Standards are created to govern a specific discipline. To create a set of rules an industry can follow, to create products that are considered safe, provide predictable functionality and, for the most part, are interoperable with other devices. In Wireless systems, there are two major categories of standards. Those that govern the lower level, or the Radio, and the standards that govern the Link Layer and functionality.
The lower level standards are created, maintained and managed by the IEEE. The standards that govern the Link Layer and functionality are managed by a group of companies, that otherwise compete, but for the sake of safety, proper functionality and interoperability, decide to work together to create Wireless standards for the industry. Among the leading standards groups are the Bluetooth® SIG, the NFC Forum and the ZigBee® Alliance. Each group is comprised of industry members, as well as a governing body. They collect fees and those fees are used to promote, protect and further develop the industry standards.
Developing New Wireless Standards
Wireless industry standard groups diligently work to develop newer, better, safer, more feature-rich standards. The motivation for a new standard could be anything from a breach in security, a bug fix, or adaptation to new requirements from users.
The process of creating a new standard can be simplified into a few phases:
From the above outline of the process, one can conclude that the process of creating any new or modified standard is lengthy, costly and risky. Companies and organizations that participate in the various standard groups invest millions of dollars in equipment, man-hours and otherwise time and money to create new and revised standards. A new standard bears the risk of being adopted by the user and live up to its’ promise. Therefore, most new standards, the ones that are considered as a major leap in the progress and evolution of wireless technology, provide both mandatory and optional features. When reading a new standard freshly minted by its’ group, notice that those new, yet to be adopted features are mostly coined as Optional.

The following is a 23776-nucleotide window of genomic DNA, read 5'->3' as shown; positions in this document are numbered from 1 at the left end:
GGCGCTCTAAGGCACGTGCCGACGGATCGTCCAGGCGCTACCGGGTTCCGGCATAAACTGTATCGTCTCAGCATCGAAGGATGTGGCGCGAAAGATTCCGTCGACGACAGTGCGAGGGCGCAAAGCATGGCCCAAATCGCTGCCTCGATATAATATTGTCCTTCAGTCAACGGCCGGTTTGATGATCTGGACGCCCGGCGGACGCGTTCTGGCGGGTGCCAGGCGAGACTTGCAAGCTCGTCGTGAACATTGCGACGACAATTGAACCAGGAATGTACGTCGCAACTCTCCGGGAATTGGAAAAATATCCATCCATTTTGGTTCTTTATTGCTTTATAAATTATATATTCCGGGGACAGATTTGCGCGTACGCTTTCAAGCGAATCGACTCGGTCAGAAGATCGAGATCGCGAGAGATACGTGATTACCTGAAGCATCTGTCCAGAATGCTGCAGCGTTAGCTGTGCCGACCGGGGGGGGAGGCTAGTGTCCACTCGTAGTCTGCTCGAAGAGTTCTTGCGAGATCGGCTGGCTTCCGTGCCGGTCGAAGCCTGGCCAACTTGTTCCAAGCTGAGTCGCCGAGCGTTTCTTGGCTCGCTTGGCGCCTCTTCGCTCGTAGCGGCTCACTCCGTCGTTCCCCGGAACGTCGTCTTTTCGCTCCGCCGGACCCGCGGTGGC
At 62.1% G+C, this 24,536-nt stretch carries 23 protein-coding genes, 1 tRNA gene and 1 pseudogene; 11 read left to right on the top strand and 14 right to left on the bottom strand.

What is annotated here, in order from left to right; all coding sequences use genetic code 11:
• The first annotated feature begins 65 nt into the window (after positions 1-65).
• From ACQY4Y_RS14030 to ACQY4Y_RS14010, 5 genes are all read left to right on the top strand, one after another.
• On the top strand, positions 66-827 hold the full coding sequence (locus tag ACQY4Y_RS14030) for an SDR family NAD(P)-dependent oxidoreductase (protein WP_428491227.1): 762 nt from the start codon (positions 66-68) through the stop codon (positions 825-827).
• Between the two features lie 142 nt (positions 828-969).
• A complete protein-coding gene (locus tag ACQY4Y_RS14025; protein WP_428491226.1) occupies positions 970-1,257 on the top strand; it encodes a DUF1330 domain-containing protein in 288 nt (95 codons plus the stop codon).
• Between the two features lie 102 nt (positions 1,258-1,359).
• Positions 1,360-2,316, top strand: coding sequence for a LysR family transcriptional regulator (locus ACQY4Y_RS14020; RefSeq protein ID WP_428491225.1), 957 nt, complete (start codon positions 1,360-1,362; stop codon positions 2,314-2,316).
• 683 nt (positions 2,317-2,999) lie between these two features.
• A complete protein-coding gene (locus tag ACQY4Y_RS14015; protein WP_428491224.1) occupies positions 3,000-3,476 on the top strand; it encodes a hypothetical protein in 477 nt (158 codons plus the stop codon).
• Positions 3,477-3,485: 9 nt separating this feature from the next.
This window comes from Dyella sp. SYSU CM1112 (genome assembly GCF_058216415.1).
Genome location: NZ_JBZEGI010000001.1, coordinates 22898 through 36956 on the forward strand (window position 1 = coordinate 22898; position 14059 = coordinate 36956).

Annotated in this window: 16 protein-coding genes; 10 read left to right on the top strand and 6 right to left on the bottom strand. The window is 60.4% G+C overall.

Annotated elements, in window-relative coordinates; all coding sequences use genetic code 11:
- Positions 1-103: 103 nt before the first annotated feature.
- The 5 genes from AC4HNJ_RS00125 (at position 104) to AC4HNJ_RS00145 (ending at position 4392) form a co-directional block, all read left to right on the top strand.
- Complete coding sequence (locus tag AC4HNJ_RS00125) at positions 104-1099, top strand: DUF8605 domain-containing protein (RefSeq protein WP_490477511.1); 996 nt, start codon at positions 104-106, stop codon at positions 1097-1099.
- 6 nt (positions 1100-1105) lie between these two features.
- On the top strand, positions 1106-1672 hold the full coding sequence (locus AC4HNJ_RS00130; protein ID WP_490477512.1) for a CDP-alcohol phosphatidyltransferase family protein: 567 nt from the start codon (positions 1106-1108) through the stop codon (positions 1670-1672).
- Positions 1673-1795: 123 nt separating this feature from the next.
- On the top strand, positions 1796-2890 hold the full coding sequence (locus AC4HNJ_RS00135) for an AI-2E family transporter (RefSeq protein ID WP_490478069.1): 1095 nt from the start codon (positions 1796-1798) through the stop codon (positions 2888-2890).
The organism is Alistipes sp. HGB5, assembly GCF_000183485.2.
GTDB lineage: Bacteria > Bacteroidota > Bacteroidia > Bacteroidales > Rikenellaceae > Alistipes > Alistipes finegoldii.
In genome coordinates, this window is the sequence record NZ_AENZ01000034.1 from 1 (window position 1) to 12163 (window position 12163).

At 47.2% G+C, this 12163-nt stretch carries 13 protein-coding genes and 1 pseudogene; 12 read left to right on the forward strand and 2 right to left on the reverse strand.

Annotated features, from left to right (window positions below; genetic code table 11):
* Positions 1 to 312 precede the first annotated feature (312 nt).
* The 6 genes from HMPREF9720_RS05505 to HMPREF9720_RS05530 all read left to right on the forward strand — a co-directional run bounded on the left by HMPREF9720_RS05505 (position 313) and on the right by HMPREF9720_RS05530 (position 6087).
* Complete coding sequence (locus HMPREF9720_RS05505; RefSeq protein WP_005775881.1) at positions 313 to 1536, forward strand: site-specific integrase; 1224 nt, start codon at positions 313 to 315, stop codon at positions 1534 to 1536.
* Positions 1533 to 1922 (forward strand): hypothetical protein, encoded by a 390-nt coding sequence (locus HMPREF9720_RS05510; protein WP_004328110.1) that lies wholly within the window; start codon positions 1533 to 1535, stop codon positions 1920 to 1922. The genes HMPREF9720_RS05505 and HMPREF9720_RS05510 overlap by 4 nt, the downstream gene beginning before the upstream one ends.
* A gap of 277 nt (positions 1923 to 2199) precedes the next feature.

Navigating the standards of the Bluetooth SIG, one of the leading Wireless standard groups for the IoT, follows the above-mentioned phases. These phases and practices are widely deployed by the Bluetooth SIG. In December 2016, the Bluetooth SIG released a new standard named Bluetooth 5.0 (reads Bluetooth five). Panasonic feels the SIG has released a well-balanced and well thought out standard that is tailored to the IoT as well as keeping the continuity of leading Wireless technology overall.
When considering Bluetooth 5.0 over its’ predecessor Bluetooth 4.2 please remember a few key points:
Panasonic is a proud member of many standard groups and invests millions of dollars every year in the development and adaptation of new standards. As a 100 years old company, Panasonic believes that new standards are the key to better and safer devices. New products using standard-driven devices provide a better life and a better world.